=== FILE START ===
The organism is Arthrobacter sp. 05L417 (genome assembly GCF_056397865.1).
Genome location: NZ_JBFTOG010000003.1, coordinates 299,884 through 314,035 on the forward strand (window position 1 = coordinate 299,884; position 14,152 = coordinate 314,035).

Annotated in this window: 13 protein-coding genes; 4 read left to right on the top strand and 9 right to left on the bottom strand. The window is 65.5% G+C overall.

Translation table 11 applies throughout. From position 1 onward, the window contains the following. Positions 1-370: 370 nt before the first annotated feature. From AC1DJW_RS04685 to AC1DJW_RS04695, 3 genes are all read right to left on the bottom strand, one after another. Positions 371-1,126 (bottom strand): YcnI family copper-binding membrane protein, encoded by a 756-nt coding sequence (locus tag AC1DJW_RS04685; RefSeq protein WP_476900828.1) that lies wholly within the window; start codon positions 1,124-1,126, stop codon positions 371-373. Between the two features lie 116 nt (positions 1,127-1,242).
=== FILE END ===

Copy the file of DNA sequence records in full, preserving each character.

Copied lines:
The organism is Arthrobacter sp. 05L417 (genome assembly GCF_056397865.1).
Genome location: NZ_JBFTOG010000003.1, coordinates 299,884 through 314,035 on the forward strand (window position 1 = coordinate 299,884; position 14,152 = coordinate 314,035).

Annotated in this window: 13 protein-coding genes; 4 read left to right on the top strand and 9 right to left on the bottom strand. The window is 65.5% G+C overall.

Translation table 11 applies throughout. From position 1 onward, the window contains the following. Positions 1-370: 370 nt before the first annotated feature. From AC1DJW_RS04685 to AC1DJW_RS04695, 3 genes are all read right to left on the bottom strand, one after another. Positions 371-1,126 (bottom strand): YcnI family copper-binding membrane protein, encoded by a 756-nt coding sequence (locus tag AC1DJW_RS04685; RefSeq protein WP_476900828.1) that lies wholly within the window; start codon positions 1,124-1,126, stop codon positions 371-373. Between the two features lie 116 nt (positions 1,127-1,242).